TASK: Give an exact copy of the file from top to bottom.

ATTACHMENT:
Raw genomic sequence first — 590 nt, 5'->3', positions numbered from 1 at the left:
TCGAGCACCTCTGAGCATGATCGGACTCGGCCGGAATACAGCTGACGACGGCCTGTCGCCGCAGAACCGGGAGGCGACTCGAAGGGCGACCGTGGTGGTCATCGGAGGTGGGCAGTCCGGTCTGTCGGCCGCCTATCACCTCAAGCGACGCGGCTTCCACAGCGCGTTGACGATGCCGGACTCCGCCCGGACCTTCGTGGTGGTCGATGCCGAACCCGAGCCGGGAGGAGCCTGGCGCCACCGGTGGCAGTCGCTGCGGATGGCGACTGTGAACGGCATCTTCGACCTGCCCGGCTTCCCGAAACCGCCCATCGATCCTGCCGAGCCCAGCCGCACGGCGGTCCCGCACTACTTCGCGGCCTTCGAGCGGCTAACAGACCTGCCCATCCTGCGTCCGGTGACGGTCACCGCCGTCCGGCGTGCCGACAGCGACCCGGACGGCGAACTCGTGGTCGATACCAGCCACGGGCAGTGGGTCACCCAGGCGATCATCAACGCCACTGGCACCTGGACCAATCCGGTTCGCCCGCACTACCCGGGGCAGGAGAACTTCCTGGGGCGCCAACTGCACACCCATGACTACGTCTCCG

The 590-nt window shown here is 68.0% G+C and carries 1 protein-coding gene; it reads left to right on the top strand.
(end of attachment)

Raw genomic sequence first — 590 nt, 5'->3', positions numbered from 1 at the left:
TCGAGCACCTCTGAGCATGATCGGACTCGGCCGGAATACAGCTGACGACGGCCTGTCGCCGCAGAACCGGGAGGCGACTCGAAGGGCGACCGTGGTGGTCATCGGAGGTGGGCAGTCCGGTCTGTCGGCCGCCTATCACCTCAAGCGACGCGGCTTCCACAGCGCGTTGACGATGCCGGACTCCGCCCGGACCTTCGTGGTGGTCGATGCCGAACCCGAGCCGGGAGGAGCCTGGCGCCACCGGTGGCAGTCGCTGCGGATGGCGACTGTGAACGGCATCTTCGACCTGCCCGGCTTCCCGAAACCGCCCATCGATCCTGCCGAGCCCAGCCGCACGGCGGTCCCGCACTACTTCGCGGCCTTCGAGCGGCTAACAGACCTGCCCATCCTGCGTCCGGTGACGGTCACCGCCGTCCGGCGTGCCGACAGCGACCCGGACGGCGAACTCGTGGTCGATACCAGCCACGGGCAGTGGGTCACCCAGGCGATCATCAACGCCACTGGCACCTGGACCAATCCGGTTCGCCCGCACTACCCGGGGCAGGAGAACTTCCTGGGGCGCCAACTGCACACCCATGACTACGTCTCCG

The 590-nt window shown here is 68.0% G+C and carries 1 protein-coding gene; it reads left to right on the top strand.